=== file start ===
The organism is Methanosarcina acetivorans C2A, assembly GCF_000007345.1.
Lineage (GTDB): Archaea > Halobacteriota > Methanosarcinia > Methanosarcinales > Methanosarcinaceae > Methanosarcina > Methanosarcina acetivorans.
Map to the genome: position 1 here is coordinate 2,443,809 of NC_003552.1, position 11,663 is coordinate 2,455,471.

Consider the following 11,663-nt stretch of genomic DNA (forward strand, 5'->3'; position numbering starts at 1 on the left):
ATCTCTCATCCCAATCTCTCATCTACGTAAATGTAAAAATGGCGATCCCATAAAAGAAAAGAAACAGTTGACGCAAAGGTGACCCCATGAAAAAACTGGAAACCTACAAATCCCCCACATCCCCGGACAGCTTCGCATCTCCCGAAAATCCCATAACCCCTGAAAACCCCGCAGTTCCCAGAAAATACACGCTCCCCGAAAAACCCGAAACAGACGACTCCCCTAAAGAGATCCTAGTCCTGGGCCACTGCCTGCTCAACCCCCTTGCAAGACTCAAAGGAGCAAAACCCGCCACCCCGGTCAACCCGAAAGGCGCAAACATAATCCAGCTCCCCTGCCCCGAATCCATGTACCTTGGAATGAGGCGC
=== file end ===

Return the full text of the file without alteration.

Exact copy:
The organism is Methanosarcina acetivorans C2A, assembly GCF_000007345.1.
Lineage (GTDB): Archaea > Halobacteriota > Methanosarcinia > Methanosarcinales > Methanosarcinaceae > Methanosarcina > Methanosarcina acetivorans.
Map to the genome: position 1 here is coordinate 2,443,809 of NC_003552.1, position 11,663 is coordinate 2,455,471.

Consider the following 11,663-nt stretch of genomic DNA (forward strand, 5'->3'; position numbering starts at 1 on the left):
ATCTCTCATCCCAATCTCTCATCTACGTAAATGTAAAAATGGCGATCCCATAAAAGAAAAGAAACAGTTGACGCAAAGGTGACCCCATGAAAAAACTGGAAACCTACAAATCCCCCACATCCCCGGACAGCTTCGCATCTCCCGAAAATCCCATAACCCCTGAAAACCCCGCAGTTCCCAGAAAATACACGCTCCCCGAAAAACCCGAAACAGACGACTCCCCTAAAGAGATCCTAGTCCTGGGCCACTGCCTGCTCAACCCCCTTGCAAGACTCAAAGGAGCAAAACCCGCCACCCCGGTCAACCCGAAAGGCGCAAACATAATCCAGCTCCCCTGCCCCGAATCCATGTACCTTGGAATGAGGCGC